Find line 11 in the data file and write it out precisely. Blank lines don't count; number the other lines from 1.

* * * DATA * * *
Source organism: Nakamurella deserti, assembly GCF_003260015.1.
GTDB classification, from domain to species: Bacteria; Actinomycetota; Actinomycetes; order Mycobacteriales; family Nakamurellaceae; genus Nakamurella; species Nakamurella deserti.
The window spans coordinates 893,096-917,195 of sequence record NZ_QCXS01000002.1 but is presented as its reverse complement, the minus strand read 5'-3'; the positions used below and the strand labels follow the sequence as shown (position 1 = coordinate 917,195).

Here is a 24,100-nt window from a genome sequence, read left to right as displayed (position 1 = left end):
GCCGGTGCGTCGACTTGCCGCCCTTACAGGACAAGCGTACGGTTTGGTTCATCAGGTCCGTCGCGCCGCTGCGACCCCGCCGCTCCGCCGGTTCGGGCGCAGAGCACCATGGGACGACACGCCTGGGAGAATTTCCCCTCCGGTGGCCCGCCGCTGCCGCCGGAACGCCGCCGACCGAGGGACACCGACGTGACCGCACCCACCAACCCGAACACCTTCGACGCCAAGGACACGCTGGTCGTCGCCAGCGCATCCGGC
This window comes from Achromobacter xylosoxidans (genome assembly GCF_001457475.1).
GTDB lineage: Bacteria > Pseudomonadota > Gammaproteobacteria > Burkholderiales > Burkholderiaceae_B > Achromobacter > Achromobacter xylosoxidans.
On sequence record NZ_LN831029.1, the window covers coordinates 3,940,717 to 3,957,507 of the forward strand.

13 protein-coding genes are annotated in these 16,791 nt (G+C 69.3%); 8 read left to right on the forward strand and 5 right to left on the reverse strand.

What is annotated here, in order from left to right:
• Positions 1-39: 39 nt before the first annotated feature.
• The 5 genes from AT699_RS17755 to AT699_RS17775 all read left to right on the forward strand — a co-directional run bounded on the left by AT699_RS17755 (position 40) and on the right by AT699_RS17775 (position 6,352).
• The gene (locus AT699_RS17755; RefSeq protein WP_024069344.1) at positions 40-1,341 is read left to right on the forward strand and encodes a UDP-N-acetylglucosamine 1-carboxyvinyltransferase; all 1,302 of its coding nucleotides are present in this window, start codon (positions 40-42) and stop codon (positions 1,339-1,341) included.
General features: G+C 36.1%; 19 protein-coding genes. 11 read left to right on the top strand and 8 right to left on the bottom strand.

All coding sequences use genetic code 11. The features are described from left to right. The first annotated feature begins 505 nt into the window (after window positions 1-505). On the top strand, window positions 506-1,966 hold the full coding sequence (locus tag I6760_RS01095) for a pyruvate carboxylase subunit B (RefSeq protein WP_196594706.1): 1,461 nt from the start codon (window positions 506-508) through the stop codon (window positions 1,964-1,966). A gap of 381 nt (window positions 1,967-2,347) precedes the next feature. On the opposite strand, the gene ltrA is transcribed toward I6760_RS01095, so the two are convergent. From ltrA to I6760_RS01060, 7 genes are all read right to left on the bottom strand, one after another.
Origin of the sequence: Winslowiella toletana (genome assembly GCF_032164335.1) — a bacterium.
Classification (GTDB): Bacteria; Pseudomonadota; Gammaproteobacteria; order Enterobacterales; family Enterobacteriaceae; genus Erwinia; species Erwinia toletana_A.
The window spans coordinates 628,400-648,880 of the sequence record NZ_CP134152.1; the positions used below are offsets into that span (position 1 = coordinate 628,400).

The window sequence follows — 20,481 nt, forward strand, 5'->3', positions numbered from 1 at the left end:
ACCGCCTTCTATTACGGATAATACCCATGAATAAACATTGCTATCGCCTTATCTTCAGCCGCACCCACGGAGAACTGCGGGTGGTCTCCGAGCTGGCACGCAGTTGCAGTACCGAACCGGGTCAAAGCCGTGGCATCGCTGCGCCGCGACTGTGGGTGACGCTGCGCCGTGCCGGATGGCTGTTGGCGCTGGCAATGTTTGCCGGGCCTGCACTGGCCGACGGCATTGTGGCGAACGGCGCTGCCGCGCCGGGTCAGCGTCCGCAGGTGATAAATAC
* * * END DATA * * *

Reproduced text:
• Positions 1-39: 39 nt before the first annotated feature.